I. M. Pei, the architect, was not just a little pleased that his casual odyssey last summer had netted such willing Greeks bearing gifts.

"The essence of art history is all here," he said, grinning broadly. "When I saw it at the Benaki Museum (in Athens) I said we simply must have it at the National Gallery. She said she'd love to send it but would have to ask the Greek government."

She did, the Greek government said yes (under a 2-year-old law permitting antiquities to leave the country on loan) and last night Dolly Goulandris, her shipping magnate husband Nico and 166 pieces from their priceless collection of Cycladic art were comfortably ensconced in the Pei-designed East Building for a gala black-tie dinner and exhibition preview.

"This is a great, great pleasure," said Goulandris who had bought a sea-blue crepe Guy Laroche original for the occasion, "thanks to you."

Apparently thanks to a number of people, including the National Gallery's globe-trotting director J. Carter Brown, who flew to Greece last autumn to nail down the deal after Pei returned home saying the Goulandris collection would go "pefectly" in his building.

By February, special packing crates had been designed, with each object fitted into its own Styrofoam-filled "nest," according to Christos Doumos, director of antiquities in the Greek Ministry of Antiquities.

"Even if a case fell in the water, it would float," according to Doumos.

The cases were put to rigid tests, he said. Some were dropped four floors (contents emerged unharmed), others set fire with temperatures rising to 1,500 degrees centigrades (inside the temperature registered normal).

Guests numbered more than 100 and hailed from Greece (10 members of the Goulandris family alone were there), from New York, Minnesota (they are Mayo Clinic regulars) and from throughout the nation's museum community.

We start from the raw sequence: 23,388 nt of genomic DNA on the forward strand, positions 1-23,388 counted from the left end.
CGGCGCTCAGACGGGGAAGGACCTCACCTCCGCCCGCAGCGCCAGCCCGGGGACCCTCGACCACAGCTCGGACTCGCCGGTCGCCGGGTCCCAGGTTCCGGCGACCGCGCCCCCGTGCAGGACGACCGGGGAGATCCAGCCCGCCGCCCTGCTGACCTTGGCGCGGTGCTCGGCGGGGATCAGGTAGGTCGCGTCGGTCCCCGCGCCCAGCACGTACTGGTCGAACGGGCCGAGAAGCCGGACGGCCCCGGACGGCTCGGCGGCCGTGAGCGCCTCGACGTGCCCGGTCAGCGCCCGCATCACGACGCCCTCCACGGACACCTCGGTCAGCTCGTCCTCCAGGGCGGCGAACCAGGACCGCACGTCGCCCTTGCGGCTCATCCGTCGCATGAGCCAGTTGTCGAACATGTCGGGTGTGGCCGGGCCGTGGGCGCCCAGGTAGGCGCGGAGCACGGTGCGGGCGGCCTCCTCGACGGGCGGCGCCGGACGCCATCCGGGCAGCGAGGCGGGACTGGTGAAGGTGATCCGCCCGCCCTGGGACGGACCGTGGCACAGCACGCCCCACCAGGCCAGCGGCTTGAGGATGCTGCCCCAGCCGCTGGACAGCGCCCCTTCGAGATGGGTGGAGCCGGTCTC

"There is so much competition for blockbuster exhibits that people in the United States have their tongues hanging out," said Lee Kimche, director of the Institute of Museum Services at Health, Education and Welfare. "People don't get this kind of experience from watching television or reading newspapers."

Dinner was intentionally cold ("Most people aren't that secure," marveled New Yorker Jerry Zipkin of Pamela and Carter Brown's menu choices) and featured "veal Styros" (What does it means, 'Styros'?" asked Doda Goulandris Voridis of Athens).

It was announced last night that the Greeks are getting a temporary gift from Washington as well. Leaving the National Gallery in June to help celebrate the anniversary of the Benaki is El Greco's "Laocoon."

"It holds a speciial meaning to our country," said Dolly Gaulandris, in making the announcement. "The gesture is greatly appreciated." CAPTION: Picture, Ambassador and Mrs. Menelas Alexandrakis, left, greet Dolly Goulandris; by Harry Naltchayan - The Washington Post